Sub Categories: » HOMEPAGE / OPINION/ ERDAL SAĞLAM
Tuesday, September 13 2011 , Your time is 15:58:00
German Chancellor Angela Merkel will be persistent, it seems, on her refugee policies despite the reactions. Efforts to advance German-Turkish relations despite the recent tension are also continuing.
Turkey’s recent inflation figures gave us all a positive surprise. However, the general consensus in the market is that it is highly likely that we saw the lowest annualized inflation rate as of the end of November for a while, and that inflation will increase from now on.
Growth estimates for 2016 are continuing to drop as the year-end approaches. While international agencies continue to lower Turkey’s growth estimates, it is now widely expected that growth will dip below 3 percent.
Slowing growth rates and the rapid increase in foreign exchange rates have demoralized Turkey’s business world. The current state of affairs in the economy not only troubles the banking sector, but also the entire business world, primarily the indebted real sector.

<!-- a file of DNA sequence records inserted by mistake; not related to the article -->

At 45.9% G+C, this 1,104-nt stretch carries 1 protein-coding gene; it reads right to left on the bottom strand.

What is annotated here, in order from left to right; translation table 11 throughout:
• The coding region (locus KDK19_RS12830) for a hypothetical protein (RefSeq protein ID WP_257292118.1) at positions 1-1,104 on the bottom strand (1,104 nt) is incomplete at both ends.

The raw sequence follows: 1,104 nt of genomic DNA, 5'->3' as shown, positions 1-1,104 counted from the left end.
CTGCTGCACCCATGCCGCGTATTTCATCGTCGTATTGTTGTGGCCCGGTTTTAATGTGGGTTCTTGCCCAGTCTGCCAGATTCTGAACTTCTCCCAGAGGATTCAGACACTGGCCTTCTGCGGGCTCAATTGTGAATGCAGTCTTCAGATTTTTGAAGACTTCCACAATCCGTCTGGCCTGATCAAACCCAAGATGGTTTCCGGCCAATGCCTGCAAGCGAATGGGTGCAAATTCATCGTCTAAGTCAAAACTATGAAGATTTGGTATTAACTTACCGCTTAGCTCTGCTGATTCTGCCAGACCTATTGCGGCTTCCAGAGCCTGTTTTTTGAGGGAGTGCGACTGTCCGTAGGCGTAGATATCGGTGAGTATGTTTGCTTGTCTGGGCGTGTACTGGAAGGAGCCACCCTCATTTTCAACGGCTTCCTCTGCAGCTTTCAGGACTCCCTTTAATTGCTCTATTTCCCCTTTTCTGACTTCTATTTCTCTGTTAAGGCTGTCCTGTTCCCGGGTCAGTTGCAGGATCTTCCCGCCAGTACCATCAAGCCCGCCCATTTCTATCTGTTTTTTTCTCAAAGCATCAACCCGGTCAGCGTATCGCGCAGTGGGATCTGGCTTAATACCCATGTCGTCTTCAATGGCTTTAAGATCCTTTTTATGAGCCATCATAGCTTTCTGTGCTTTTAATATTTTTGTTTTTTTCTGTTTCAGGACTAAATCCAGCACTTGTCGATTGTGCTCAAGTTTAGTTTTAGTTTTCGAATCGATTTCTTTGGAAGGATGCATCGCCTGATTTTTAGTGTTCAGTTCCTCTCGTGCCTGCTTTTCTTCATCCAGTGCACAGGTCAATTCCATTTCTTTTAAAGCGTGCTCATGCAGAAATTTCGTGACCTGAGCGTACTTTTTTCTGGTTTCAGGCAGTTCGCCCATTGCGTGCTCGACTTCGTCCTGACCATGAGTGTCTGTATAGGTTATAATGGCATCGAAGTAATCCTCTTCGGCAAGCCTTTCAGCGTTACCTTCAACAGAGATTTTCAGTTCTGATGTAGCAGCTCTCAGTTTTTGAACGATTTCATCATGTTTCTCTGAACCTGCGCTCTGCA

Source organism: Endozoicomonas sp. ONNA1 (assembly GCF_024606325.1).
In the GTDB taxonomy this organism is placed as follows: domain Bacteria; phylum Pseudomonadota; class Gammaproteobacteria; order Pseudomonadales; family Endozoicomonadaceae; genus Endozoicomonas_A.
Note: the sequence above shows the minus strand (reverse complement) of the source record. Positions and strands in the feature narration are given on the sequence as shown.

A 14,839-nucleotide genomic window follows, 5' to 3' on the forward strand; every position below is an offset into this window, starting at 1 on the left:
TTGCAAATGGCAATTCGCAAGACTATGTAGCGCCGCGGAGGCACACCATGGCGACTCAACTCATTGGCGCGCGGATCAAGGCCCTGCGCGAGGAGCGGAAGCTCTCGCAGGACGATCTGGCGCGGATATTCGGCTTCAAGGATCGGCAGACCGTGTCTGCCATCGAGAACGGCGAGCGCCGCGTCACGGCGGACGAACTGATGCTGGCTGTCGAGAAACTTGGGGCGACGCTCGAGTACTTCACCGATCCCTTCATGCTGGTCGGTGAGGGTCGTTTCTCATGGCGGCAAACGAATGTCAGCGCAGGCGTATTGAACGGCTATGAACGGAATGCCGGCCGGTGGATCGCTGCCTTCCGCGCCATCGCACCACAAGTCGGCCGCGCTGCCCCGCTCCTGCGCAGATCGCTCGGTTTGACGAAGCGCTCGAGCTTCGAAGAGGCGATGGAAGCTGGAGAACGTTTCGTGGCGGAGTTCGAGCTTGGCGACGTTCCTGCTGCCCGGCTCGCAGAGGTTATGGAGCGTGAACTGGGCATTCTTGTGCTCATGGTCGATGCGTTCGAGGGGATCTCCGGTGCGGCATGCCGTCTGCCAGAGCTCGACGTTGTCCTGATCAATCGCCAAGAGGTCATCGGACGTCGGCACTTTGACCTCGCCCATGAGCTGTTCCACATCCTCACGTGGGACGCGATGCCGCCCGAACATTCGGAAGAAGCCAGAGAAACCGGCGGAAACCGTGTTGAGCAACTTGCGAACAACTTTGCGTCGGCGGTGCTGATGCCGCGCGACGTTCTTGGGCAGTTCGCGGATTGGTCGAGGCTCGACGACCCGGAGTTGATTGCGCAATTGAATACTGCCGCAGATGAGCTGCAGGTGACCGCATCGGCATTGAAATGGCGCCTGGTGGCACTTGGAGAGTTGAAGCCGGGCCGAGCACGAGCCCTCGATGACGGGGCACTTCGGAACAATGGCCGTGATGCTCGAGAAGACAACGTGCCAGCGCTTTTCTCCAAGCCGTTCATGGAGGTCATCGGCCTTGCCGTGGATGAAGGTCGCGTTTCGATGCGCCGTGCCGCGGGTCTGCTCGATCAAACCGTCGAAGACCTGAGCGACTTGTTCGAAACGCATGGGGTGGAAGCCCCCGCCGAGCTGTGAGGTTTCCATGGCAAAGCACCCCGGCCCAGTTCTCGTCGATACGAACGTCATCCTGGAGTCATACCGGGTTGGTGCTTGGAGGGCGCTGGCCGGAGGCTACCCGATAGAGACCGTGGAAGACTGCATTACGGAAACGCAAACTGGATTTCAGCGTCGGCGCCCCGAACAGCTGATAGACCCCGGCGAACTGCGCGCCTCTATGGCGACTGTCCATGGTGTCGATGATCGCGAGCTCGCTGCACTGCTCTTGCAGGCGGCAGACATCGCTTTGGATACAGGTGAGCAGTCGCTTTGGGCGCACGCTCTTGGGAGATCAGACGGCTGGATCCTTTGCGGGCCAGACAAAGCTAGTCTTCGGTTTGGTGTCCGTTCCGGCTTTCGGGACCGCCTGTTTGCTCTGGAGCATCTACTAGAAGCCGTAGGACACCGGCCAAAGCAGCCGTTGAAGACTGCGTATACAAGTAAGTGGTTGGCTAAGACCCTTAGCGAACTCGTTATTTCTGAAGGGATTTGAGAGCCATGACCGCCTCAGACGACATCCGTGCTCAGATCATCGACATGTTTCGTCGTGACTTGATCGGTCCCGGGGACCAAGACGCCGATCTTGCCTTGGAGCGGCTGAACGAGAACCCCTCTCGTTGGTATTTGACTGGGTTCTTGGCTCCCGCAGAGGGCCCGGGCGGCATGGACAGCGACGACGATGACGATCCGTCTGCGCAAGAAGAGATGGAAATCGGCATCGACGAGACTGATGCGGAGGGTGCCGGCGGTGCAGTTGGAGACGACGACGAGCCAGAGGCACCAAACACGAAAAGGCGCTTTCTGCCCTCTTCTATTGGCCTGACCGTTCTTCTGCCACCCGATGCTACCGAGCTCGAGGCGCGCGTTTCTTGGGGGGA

With the Turkish Lira’s devaluation against the dollar continuing to accelerate, a new record is broken almost every day. The expectation of the markets is that the devaluation of the lira will not stop soon; in fact, it will only continue.
The troubled air that has been felt for some time in the economy is not dispersing. While the biggest and most essential issue in the economy seems to be slowing growth, the depressed business world is not cheering up.
A milder course has been followed since the beginning of the week, but expectations on foreign exchange rates are worsening. We see that the estimates of foreign analysts, especially on the Turkish Lira value of the U.S. dollar exchange rate, are increasing.
The fever is high on the exchange rates. The Turkish Lira hit a record low against the dollar and the conviction that this will continue is becoming more deep-rooted.
The government has lowered this year’s growth target to 3.2 percent, but even this figure now looks hard to reach
The September inflation figures in Turkey turned out to be much better than expected. Markets were expecting a 0.70 percent Consumer Price Index (CPI) increase but it actually occurred at a much lower level, at 0.18 percent.
Daily News - Follow us on